I just replied to a post on the "RM8 release date" thread but the reply ended up in a different thread. I clicked multi-quote but only selected one message. I entered my message and submitted. It showed up on a newer thread. I edited my reply but could not delete it.
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Don Newcomb's Content
There have been 35 items by Don Newcomb (Search limited from 27-January 19)
I have a number of speculative parents attached at the end of my tree. Where someone said that they were or might be the parents but I'm not willing to accept it. I color code the uncertain parents in red and add all sorts of notes indicating that they are unproven. In fact, I have whole lines color coded this way.
RM does not give you a dashed line connection, which is what you're looking for.
Cool. There are also lots of libraries that hold microfilm copies of census records. All of those are valid repositories, right?
I suppose they are valid repositories for the microform copy. My point was that the originals are held, not at the Census Bureau but at the National Archives. I'm not actually all that pedantic, I think all my US Census sources have Ancestry.com as the repository.
A pedigree chart or FGS has a lot of information crammed into a small space. The thing I'd suggest is to print on a large-size (e.g. Ledger) printer and use the "Fit to page" printing option. You might also try a bold font. If your printer can't handle the large paper, there's Kinko's or Office Depot.
My 2nd great-grandfather was raised by and aunt and uncle after both his parents died when he was quite young. I have the aunt and uncle connected to him as foster parents. When you do this you have to be careful because RM remembers the last set of parents you selected. If I select the aunt and uncle and then make a pedigree chart, it can be quite interesting.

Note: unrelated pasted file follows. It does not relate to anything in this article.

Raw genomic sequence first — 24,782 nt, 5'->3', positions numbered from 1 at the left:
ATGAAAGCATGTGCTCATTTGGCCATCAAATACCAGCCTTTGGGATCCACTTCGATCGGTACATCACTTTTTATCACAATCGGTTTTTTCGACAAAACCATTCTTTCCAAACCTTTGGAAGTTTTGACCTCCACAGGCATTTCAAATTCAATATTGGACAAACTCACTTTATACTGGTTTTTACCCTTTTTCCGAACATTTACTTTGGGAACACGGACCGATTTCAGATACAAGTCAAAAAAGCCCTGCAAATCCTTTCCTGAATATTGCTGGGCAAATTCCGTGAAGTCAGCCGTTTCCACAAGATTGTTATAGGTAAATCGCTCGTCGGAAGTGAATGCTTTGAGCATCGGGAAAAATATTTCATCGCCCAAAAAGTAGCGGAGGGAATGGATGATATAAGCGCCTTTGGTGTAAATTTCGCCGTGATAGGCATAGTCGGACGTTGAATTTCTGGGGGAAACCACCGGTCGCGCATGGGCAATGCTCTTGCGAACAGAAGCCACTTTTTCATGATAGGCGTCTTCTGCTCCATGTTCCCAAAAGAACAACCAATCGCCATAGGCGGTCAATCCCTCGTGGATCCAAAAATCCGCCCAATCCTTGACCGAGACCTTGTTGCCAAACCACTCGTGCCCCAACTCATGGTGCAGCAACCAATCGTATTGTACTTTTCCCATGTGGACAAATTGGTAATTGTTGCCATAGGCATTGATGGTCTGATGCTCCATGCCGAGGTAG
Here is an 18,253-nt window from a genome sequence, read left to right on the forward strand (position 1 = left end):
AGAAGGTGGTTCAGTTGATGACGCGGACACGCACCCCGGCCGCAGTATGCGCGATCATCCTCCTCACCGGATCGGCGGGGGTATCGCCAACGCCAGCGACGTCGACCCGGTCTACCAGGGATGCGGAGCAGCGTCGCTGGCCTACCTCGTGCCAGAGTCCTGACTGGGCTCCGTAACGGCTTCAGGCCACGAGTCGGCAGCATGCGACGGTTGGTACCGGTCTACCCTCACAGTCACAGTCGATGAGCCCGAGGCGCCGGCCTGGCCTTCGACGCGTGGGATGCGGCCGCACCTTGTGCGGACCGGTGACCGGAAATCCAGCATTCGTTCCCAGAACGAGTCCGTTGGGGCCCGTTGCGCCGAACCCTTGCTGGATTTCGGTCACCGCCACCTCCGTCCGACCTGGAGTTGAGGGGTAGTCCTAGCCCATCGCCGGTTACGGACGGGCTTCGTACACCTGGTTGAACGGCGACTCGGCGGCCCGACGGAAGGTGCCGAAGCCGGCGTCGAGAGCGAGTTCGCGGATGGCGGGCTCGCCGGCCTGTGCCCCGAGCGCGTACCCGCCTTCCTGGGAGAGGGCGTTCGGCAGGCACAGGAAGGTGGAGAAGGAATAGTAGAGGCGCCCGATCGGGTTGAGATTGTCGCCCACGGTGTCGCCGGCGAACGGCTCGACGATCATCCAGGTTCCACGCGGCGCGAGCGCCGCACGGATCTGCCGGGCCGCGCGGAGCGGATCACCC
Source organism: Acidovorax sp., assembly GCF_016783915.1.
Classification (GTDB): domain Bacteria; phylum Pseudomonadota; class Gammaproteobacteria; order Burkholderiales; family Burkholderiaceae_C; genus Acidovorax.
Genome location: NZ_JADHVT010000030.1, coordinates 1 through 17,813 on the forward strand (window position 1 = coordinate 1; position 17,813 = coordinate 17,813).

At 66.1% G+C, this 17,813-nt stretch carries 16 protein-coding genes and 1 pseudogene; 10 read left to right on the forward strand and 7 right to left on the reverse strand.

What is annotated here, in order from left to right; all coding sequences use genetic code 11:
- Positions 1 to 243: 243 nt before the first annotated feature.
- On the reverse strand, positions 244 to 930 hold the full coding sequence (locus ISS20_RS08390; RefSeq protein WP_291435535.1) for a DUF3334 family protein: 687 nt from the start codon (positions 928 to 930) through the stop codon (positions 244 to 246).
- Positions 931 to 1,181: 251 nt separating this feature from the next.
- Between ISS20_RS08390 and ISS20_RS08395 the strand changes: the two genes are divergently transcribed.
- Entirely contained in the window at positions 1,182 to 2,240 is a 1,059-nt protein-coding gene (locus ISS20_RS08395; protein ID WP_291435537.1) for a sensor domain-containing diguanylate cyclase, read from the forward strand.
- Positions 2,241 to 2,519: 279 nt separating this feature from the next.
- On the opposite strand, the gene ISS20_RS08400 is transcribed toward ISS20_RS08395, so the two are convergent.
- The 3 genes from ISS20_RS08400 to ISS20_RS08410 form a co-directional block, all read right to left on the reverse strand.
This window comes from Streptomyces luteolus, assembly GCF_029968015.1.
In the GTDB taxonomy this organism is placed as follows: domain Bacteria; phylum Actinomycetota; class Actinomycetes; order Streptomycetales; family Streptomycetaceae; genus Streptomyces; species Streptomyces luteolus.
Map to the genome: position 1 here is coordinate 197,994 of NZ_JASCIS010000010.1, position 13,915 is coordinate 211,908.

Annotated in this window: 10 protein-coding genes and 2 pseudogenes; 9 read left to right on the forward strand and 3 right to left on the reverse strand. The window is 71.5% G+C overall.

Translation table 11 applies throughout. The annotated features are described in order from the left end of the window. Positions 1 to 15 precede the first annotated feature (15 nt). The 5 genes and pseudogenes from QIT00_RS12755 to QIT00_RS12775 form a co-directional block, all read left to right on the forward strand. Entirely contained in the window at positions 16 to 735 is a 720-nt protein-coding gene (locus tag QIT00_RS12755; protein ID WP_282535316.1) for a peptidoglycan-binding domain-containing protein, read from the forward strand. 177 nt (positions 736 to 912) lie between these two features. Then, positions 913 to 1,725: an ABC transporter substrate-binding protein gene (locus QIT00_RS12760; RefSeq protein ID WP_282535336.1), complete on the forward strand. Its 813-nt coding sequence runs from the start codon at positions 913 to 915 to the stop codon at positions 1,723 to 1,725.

RM supports various relationships between parents and children: Birth, Adoptive, Foster, Step, etc. In a world with in-vitro fertilization and other advanced medical assistance I think "Genetic" needs to be added to the list. A "Birth" mother might not be genetically related to her child.
Are the protestants recording who participate to funerals? Never saw anything like this from European catholic churches...
There's a lot of regional and temporal variation in obituaries in the USA. I've seen them that list the full names and relationships of all close relatives. Some name the minister, all the pall bearers and honorary pall bearers but none of the relatives. Some don't name anyone. The current trend is to go on and on ad nauseam about the deceased's hobbies, etc.
If I understand what you want to do, as close as I could get is to create a custom role for each type of relationship: wife, child, grandchild, etc. Then create sentence templates that would read like, "In 1880 he was enumerated in the census as a child of John Smith in West Podunk, Iowa."
Bigamy is just polygamy without legal sanction. As Renee says, the paper trail is what you're documenting. I suppose you could enter an annulment for the 2nd marriage, if you wanted to. I'd just annotate the facts as Renee said.
RM's calculator does not return non-blood relationships. This is a much requested enhancement.